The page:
Bad news has acquired a long shelf life in the age of the Internet. Companies that are involved in regulatory actions, such as receiving FDA warning letters, need to develop a strategy to present their image going forward because the record of the warning letter is never going away, experts said.
The basic premise is simple: “Do good things. Tell people about them. And do that over and over,” Todd Pauli, a web marketing expert, told NutraIngredients-USA. Pauli is a partner in Shelton Group PR, a Chicago-based agency.
Companies are often understandably reluctant to reference unfortunate past history. The thought is that past difficulties will be projected by potential customers into the present and besmirch a company’s current image.
Old news, but not forgotten
“It’s really hard for some companies, years after to the fact, to say, ‘Here’s is what we learned’ because you are dredging up old stuff,” said crisis communication expert Dan Hill, president of Ervin Hill Strategy. But in this age of rapid search, it doesn’t take the skills of a Sam Spade to ferret out past errors, like having received a warning letter. And for companies providing services to clients, as in the case of a contract manufacturer, it is quite likely that in the course of doing due diligence potential customers will find those references, whether the company wants to be upfront about them or not.
“There is hardly a company out there, even the most reputable ones, that hasn’t faced some sort of regulatory action,” Hill said. The question then becomes, what to do about it.
One approach is to lay all the cards on the table. Receving a warning letter from the FDA is a black day in any company’s history, but certainly not the end. Numerous companies have continued to do business and have enjoyed solid reputations in the industry after such an event, even extending to having subsequent GMP inspections by FDA that generate nothing in the way of actionable observations. Telling that story can be helpful, Hill said, though in his opinion it might be best insofar as possible to soft peddle the connection to the warning letter.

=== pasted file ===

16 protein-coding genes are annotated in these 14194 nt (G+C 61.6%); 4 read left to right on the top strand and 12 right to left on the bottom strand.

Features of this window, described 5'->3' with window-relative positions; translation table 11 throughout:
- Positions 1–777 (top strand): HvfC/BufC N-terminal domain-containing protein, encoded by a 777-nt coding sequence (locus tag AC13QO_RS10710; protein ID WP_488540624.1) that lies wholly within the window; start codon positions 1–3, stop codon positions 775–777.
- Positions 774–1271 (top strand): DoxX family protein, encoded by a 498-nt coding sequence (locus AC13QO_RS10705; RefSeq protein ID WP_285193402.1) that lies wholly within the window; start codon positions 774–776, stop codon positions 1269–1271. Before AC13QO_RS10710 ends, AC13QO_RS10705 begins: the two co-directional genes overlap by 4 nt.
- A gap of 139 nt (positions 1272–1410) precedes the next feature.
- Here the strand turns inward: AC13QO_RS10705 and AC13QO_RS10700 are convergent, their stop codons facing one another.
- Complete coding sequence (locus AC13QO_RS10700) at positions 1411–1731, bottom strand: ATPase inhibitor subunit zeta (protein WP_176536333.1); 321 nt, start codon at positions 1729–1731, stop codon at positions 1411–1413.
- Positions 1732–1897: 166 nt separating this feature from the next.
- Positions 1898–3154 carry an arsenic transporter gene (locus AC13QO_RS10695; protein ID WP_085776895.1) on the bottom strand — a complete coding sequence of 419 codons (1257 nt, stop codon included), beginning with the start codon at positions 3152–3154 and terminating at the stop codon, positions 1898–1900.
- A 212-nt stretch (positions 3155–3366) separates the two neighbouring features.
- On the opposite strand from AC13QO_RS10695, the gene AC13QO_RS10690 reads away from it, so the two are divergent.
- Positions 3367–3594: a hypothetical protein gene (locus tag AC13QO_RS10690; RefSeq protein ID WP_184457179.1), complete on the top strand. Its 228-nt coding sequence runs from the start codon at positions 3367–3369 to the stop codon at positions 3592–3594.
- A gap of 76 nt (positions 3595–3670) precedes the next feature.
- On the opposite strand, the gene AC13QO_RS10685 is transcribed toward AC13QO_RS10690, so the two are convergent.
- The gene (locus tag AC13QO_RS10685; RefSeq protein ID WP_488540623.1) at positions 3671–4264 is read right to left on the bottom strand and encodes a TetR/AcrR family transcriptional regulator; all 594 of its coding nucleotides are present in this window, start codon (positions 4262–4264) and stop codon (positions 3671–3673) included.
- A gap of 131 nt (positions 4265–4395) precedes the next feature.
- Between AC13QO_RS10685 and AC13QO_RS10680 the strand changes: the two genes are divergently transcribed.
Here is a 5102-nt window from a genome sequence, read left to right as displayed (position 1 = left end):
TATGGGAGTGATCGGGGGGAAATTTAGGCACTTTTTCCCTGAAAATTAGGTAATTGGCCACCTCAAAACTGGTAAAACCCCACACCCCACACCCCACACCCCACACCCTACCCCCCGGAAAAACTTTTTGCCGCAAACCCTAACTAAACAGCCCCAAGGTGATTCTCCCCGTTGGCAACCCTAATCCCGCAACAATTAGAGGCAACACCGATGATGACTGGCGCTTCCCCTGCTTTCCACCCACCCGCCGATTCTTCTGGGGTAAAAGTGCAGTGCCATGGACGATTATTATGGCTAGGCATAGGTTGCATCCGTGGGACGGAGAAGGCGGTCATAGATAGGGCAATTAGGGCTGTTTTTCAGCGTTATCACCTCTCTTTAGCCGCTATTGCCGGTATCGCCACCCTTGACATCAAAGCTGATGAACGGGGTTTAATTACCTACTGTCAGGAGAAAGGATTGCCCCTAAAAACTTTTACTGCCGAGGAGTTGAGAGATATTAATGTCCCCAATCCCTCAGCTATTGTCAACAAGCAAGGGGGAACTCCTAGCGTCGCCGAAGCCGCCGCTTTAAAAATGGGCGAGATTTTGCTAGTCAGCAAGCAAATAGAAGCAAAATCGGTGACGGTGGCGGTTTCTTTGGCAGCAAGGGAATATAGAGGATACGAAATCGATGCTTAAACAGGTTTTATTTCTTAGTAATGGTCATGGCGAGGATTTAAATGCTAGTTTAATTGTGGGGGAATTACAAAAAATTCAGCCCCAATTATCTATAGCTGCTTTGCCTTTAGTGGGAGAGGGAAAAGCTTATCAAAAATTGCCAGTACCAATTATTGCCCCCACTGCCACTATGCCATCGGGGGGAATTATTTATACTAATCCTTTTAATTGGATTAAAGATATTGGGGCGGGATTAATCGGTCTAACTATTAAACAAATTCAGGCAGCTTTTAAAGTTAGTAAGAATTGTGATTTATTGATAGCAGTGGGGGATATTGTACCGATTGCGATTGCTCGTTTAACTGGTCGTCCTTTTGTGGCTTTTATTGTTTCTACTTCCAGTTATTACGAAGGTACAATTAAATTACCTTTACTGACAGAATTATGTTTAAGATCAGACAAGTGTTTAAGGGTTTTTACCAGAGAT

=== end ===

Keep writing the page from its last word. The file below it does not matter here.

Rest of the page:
“A company could talk about best practices, the changes they’ve made, the new training and new standards they’ve implemented. They don’t necessarily have to link it to an enforcement action,” he said.
Another approach is to generate increasing amounts of authentic, valuable new content about your company and present it correctly. Pauli said it’s important to keep in mind how results appear in search in order to make that effort pay off. Both Pauli and Hill said more is not always better in this context. Google’s search algorithm (and the search engines of other search providers) has gotten increasingly sophisticated and better at separating the wheat from the chaff.
“Once something is published on teh Web, it’s out there forever. Google ranks things by keywords, so obviously if your company’s name is the keyword search on a warning letter listing, people will find it,” he said.
“But Google is also looking for anything that’s new, and it will rank the newer content more highly. And it is looking at where it is coming from,” Pauli said.
One efficient tool companies can use to generate a postive stream of messages is to institute one or more blogs, he said.
“It’s a way to generate good, fresh content about your company. That means committing to putting out things regularly. A blog can have a search engine benefit, too. The more a company puts out search content relevant to the company, the higher that content will appear in search,” Pauli said. Pauli emphasized that the content has to be authentic information, and not merely generated to get a company’s name out there a certain number of times per month, or engaging in cheap tricks to generate hits and page views.
“There is no magic bullet. There isn’t really a way to game the system anymore. The search engines are getting smarter than that,” he said.
“It’s about how many things you can get out there that are honest and factually accurate,” Hill said.
One of the best things a company can do is to do newsworthy things that news websites will find attractive to write about, he said.
“If you can get a story on a site that has a big footprint, that can have a big effect. It will link back to your company in a positive way,” Pauli said.
Bad publicity is no fun for anyone, Hill said. But his advice for dealing with the fallout is simple: Get used to it.
“If you are a company that doesn’t like to communicate publically, you can find your self in some awkward situations. Our thing is always about authenticity. The more you are willing to communicate and be transparent, the more it will help you. Otherwise, you might only be left with the negative,” Hill said.